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From population control to reproductive rights : constructing abortion and contraception in postwar Japan Coutts, Holly Kristin

Abstract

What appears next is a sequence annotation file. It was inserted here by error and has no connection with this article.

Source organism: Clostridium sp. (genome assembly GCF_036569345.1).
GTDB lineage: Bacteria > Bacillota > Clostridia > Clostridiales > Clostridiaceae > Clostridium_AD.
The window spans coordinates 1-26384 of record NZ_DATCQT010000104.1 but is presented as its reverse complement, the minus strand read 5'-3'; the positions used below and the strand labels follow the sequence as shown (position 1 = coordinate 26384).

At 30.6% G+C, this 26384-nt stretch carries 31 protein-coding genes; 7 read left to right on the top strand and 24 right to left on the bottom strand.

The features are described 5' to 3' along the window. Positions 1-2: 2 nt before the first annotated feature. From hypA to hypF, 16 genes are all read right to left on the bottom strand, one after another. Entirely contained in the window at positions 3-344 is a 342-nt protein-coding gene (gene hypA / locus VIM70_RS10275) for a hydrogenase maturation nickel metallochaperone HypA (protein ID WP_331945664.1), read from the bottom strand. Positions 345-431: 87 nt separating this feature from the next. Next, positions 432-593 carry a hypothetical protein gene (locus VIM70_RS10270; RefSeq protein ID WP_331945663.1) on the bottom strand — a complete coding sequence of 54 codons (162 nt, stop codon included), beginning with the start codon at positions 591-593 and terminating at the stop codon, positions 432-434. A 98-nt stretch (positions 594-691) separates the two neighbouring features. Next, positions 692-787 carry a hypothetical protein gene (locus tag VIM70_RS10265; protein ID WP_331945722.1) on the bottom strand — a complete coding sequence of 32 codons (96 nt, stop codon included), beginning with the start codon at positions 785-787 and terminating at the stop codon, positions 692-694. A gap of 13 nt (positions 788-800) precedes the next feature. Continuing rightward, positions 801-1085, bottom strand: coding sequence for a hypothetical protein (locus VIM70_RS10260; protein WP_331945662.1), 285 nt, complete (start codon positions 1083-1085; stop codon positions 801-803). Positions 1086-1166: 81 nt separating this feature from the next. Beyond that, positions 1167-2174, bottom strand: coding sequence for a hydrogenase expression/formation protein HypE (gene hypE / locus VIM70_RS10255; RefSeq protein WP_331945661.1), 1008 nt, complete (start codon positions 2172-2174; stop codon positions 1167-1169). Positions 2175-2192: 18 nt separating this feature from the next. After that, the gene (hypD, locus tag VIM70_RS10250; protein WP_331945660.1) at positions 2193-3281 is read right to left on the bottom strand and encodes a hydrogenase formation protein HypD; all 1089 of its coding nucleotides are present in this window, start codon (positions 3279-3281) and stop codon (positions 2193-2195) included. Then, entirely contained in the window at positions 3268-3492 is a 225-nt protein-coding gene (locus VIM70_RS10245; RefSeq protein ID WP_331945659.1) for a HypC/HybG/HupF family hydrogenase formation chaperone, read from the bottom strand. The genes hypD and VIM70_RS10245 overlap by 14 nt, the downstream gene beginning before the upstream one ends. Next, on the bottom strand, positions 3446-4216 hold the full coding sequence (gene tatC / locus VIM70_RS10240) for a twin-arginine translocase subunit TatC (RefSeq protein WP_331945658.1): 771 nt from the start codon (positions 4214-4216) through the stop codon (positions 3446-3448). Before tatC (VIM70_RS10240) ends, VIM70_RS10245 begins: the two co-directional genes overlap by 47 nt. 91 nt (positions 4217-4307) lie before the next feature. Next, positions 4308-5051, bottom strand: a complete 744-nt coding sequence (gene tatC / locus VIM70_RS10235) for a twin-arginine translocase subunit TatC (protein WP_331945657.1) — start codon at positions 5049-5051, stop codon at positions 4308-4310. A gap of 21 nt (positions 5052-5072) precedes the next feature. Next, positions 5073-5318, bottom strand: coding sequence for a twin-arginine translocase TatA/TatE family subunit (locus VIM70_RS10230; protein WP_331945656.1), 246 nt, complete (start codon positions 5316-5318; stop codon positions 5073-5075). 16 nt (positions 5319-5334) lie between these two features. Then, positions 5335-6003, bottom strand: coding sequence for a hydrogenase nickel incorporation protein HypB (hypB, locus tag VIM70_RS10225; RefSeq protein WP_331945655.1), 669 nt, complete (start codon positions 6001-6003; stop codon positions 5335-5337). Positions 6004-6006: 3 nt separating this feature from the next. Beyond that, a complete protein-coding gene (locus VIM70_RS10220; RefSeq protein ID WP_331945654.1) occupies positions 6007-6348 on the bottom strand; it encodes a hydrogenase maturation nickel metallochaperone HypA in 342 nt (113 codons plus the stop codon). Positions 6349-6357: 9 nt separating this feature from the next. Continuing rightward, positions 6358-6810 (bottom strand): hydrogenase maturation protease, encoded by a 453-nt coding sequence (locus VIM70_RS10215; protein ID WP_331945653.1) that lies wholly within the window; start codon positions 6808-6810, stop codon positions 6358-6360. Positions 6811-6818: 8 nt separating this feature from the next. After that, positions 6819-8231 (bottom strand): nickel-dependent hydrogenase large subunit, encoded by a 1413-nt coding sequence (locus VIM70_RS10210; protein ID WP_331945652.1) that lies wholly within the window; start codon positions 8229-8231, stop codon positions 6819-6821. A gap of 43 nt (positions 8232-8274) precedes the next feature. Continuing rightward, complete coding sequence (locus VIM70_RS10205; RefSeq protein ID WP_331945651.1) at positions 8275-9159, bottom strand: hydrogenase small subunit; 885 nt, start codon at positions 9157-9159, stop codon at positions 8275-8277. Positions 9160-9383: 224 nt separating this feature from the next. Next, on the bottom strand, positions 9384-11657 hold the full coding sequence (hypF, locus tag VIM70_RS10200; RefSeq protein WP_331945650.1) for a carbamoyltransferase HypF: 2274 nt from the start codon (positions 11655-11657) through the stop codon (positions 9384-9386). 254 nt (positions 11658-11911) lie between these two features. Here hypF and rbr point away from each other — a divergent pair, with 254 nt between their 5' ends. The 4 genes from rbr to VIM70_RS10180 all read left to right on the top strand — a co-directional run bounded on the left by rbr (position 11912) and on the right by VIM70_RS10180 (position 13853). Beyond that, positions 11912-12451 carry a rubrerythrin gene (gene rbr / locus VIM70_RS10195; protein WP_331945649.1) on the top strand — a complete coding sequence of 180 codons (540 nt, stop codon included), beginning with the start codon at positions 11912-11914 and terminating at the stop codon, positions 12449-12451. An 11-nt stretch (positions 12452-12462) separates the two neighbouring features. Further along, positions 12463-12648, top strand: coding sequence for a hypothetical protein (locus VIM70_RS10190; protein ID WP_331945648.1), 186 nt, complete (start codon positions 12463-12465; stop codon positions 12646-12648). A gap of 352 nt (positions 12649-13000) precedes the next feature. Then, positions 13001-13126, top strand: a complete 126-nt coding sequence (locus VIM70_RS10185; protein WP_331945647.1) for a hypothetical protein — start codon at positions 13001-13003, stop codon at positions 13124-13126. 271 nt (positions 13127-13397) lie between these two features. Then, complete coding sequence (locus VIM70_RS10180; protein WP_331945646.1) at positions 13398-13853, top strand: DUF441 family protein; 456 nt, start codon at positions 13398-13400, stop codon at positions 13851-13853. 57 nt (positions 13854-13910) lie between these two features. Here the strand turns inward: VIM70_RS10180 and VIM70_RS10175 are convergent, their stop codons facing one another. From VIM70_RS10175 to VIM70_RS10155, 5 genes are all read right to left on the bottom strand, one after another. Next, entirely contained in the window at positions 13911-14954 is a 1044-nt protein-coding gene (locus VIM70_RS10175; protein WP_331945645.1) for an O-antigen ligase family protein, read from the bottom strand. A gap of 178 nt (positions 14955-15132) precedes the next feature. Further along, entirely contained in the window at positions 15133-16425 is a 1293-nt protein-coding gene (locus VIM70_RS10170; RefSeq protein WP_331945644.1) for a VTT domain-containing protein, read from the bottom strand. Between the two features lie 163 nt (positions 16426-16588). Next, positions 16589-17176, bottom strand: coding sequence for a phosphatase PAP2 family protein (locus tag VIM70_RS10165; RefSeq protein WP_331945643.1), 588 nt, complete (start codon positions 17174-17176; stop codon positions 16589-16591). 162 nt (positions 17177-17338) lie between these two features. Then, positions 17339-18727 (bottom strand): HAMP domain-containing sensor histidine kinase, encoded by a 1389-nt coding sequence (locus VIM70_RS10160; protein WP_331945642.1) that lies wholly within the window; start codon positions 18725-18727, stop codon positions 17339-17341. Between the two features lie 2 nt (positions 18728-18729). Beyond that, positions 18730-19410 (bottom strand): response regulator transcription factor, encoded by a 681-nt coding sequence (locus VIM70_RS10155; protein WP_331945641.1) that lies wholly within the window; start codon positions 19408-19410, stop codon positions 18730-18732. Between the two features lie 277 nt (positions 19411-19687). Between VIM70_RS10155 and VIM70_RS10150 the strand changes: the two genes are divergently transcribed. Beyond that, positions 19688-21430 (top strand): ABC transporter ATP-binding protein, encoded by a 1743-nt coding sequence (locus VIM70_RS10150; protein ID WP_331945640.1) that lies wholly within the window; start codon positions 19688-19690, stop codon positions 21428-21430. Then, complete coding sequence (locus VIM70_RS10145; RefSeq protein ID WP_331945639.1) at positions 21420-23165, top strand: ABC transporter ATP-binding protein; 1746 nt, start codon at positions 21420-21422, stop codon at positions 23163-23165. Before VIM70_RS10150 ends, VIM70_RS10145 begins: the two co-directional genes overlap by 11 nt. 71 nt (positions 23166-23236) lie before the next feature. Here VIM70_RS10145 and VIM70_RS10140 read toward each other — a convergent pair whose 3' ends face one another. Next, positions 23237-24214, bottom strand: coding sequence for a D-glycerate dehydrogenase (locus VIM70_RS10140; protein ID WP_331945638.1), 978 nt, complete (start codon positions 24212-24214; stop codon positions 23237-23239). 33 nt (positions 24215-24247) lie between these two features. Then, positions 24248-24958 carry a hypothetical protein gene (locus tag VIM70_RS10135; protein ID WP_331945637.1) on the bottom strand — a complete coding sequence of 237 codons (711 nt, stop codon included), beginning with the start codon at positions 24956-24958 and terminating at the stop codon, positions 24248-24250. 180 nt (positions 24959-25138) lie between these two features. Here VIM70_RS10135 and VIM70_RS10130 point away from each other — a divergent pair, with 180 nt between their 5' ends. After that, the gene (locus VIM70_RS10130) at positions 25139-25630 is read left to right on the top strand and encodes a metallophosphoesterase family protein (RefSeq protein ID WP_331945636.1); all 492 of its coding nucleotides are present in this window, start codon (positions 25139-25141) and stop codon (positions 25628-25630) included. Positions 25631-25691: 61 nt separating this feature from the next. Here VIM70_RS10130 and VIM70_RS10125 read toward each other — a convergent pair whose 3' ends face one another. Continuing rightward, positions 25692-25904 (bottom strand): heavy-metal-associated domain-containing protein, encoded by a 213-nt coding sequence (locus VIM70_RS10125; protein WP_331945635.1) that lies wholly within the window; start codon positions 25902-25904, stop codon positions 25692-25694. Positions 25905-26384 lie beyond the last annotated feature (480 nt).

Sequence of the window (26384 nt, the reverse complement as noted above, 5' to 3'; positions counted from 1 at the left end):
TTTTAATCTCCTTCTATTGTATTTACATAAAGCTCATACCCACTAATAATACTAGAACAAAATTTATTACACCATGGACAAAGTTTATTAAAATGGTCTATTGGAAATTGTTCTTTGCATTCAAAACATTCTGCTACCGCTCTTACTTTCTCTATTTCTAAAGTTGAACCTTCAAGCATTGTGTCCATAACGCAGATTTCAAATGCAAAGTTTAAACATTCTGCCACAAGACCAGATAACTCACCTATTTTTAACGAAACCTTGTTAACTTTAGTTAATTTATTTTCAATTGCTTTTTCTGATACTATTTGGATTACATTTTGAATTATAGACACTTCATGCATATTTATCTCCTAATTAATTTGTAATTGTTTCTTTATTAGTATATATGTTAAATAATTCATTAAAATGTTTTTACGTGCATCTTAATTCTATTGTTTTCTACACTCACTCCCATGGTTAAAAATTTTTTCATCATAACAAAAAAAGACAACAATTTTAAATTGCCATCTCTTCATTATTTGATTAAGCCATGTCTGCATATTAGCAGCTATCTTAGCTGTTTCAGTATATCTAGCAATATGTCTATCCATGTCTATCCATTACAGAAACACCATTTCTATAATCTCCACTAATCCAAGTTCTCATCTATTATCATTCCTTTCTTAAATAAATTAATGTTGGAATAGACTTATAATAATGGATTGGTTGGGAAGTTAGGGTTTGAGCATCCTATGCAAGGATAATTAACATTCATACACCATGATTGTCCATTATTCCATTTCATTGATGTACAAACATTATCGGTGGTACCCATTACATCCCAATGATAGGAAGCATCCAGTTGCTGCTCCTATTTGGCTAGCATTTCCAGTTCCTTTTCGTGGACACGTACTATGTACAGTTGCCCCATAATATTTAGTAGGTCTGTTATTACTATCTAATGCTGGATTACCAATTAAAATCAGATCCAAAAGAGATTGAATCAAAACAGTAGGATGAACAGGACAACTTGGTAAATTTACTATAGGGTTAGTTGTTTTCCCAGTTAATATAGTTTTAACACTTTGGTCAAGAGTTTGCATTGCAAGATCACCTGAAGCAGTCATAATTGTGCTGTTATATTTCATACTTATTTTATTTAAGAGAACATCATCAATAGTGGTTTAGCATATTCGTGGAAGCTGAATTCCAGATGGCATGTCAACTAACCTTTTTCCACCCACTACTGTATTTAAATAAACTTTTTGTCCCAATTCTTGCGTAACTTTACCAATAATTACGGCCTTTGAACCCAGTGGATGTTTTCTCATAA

Japan’s unusual postwar reproductive policy has been examined in the past using religion and interest groups as the primary units of analysis. This thesis will highlight the flaws in these examinations and introduce reproduction as a social problem in postwar Japan using the social constructionist approach. The primary period to be analyzed, 1945-1948, witnessed the struggle between two policy options for the treatment of birth control in Japan. Both options had prominent supporters yet the Japanese Diet chose the option which legalized abortion and blocked the introduction of new contraceptives into the Japanese market. I argue that the content of this policy was determined by a claims-making process infused with ideas about maternal protection and eugenics. From these ideas, an image of the type of woman having abortions, along with the reasons why she was having them, was created. This, combined with the strong centralized Japanese state of the late-1940s’ led to the adoption of Japan’s unique reproductive policy.

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